ANNAPOLIS – Renovation of Bancroft Hall has uncovered some more personal — and less glorious — bits of history for the dorm and the generations of midshipmen who have lived there.
Construction crews tearing down the old walls have found, for example, an old steel beer can and a Coke bottle with a midshipmen’s note inside from 1962.
“There were always hidden voids and spaces behind the walls,” recalls David Church, a graduate of the class of ’67 and president of the Academy’s Alumni Association. He said the spaces were often used by midshipmen to store items they didn’t want found by the commandant.
“In my day, the hall was a beehive of non-regulated business enterprises,” Church said. “Everybody had their own franchise territories.”
Though private enterprise was strictly forbidden by the commandant, Church remembers how ambitious mids supplemented their incomes by selling everything from sandwiches and hot dogs to haircuts — mids have to get one every week — and even women’s panties with “BEAT ARMY” emblazoned on the rear.
“There’s always been one universal theme at Bancroft Hall,” Church said. “Times may change, but mids will always be mids.”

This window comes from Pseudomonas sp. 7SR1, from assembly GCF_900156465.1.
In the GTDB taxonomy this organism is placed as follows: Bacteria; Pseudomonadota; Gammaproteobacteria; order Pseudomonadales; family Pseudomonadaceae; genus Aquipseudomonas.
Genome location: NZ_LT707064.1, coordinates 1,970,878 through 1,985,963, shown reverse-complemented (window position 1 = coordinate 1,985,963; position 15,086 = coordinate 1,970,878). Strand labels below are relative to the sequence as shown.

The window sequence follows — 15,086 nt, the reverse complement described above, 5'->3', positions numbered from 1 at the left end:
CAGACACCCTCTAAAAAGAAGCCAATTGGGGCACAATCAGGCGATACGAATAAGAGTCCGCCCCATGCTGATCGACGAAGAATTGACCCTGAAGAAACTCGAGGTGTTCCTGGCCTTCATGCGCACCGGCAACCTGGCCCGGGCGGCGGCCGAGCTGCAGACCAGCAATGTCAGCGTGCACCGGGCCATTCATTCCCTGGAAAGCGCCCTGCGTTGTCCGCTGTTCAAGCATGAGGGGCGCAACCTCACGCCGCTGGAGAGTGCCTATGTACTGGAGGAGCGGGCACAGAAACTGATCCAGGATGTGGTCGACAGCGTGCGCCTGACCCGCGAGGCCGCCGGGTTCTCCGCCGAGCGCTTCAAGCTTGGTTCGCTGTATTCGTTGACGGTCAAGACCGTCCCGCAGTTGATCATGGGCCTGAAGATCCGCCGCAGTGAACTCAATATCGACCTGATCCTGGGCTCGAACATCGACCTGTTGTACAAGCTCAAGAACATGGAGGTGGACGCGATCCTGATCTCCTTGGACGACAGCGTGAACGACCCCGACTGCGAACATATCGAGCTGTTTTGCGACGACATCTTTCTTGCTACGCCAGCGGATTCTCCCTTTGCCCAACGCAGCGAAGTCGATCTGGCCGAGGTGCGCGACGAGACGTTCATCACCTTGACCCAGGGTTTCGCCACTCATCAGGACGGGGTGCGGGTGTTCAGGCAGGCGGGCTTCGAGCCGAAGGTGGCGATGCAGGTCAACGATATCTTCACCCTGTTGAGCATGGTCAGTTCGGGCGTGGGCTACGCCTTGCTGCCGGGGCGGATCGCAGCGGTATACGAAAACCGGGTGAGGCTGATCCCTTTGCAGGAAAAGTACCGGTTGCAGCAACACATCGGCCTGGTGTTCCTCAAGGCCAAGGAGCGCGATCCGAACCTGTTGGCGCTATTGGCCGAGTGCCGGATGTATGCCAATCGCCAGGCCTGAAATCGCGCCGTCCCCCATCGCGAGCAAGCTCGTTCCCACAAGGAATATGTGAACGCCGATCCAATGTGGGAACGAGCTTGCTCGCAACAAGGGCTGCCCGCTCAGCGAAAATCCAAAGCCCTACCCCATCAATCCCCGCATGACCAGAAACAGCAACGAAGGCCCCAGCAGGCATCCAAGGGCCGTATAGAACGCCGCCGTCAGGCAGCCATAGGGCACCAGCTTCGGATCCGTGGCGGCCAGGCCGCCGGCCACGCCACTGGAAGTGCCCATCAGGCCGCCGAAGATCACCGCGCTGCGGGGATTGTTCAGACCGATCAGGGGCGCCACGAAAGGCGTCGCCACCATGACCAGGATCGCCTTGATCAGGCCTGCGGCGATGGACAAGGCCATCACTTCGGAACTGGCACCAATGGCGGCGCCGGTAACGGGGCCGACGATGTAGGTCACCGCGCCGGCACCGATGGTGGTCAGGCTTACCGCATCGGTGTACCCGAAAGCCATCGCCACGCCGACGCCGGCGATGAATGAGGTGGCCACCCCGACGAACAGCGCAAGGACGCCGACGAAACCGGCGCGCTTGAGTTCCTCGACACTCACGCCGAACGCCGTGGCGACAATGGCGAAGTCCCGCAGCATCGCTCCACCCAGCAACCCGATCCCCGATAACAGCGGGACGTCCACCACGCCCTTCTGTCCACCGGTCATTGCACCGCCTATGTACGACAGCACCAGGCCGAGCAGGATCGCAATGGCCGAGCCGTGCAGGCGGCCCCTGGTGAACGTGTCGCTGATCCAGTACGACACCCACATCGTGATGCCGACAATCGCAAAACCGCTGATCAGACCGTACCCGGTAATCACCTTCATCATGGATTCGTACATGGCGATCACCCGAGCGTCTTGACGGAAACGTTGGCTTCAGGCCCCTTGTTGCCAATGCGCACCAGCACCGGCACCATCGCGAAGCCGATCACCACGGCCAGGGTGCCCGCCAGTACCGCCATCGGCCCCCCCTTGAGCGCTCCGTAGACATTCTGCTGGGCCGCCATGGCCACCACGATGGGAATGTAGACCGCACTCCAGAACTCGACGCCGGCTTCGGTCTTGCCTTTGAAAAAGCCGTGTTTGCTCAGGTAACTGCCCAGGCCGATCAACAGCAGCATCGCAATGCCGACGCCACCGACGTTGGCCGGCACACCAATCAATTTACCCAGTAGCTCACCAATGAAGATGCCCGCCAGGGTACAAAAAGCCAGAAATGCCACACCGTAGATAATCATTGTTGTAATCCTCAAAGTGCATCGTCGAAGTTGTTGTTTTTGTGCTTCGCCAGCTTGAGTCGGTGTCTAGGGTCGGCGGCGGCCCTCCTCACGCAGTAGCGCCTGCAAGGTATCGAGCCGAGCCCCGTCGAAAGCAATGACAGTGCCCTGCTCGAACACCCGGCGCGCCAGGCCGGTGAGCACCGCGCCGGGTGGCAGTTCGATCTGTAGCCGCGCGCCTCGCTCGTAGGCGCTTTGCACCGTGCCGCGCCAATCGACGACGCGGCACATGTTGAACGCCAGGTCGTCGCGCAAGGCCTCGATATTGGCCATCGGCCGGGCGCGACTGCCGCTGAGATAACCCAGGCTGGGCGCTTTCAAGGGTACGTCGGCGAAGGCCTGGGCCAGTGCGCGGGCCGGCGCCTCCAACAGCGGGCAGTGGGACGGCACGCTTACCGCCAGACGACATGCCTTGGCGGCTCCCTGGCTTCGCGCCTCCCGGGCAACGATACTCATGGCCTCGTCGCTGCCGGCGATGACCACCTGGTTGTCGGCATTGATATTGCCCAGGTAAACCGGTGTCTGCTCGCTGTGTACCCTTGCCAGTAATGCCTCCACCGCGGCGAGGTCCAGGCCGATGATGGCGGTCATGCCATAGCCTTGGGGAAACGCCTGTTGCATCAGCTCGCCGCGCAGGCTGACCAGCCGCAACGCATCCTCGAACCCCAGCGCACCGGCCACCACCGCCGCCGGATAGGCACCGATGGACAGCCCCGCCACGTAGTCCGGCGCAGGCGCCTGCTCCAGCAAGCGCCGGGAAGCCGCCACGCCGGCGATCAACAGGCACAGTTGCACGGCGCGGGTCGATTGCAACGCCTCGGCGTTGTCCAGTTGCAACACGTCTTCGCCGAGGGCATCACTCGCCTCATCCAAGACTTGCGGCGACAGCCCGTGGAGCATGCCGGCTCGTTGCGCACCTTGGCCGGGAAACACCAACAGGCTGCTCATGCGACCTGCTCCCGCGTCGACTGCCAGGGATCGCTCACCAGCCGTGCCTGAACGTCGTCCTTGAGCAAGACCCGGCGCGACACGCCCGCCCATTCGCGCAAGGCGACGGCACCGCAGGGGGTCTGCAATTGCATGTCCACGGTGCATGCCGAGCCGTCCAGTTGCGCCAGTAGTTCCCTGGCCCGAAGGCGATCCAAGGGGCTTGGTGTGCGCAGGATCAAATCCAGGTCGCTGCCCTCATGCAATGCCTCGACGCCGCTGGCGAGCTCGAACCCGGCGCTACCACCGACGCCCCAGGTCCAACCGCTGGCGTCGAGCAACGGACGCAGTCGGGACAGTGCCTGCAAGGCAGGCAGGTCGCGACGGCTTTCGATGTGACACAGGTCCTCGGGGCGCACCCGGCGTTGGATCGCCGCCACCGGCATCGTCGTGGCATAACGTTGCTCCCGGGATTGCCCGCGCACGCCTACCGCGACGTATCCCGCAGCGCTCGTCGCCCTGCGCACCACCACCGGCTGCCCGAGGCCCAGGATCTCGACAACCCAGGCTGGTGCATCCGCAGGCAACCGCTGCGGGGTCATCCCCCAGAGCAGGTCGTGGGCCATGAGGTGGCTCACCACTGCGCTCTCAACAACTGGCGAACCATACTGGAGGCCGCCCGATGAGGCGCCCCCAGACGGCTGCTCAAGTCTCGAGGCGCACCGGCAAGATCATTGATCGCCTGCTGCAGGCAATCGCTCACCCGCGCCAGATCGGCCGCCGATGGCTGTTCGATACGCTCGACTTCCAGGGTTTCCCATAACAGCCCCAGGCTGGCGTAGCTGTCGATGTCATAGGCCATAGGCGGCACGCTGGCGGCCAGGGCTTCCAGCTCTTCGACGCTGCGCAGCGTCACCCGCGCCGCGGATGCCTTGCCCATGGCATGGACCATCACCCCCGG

It’s clear that Bancroft Hall — “Mother B” as its occupants call it — is more than just a dormitory. It’s the place where young people learn how to be soldiers.
Cleanliness and military lines are diligently followed and life in the hall is constantly regulated. Midshipmen live by strict rules that are enforced by officers and fellow mids. Rooms are kept in pristine condition for inspection and only Navy- regulation clothing can be worn in the hall.
But just because Bancroft Hall is a military barracks, doesn’t mean young people won’t cut loose.
And finding ways to entertain themselves has always been a practice that midshipmen excel in, from the early days of the academy to the present.
“Over 3-1/2 years, I had a hell of a lot of fun,” said retired Capt. Roy Smith III, who lived in Bancroft from 1930- 1933.
Smith remembers when one of his roommates, “a marvelous electrical engineer,” hooked up a phone connection to the duty officers’ phone line. At that time, in 1933, phones were not allowed in the rooms.
“He kept it under the leg of his table,” Smith said. “If someone came in, he’d hide it under there.”
That is, until one night when the duty officer picked up the phone and found Smith’s roommate making a long-distance call to California.
“We were a hell of a lot more careful after that.”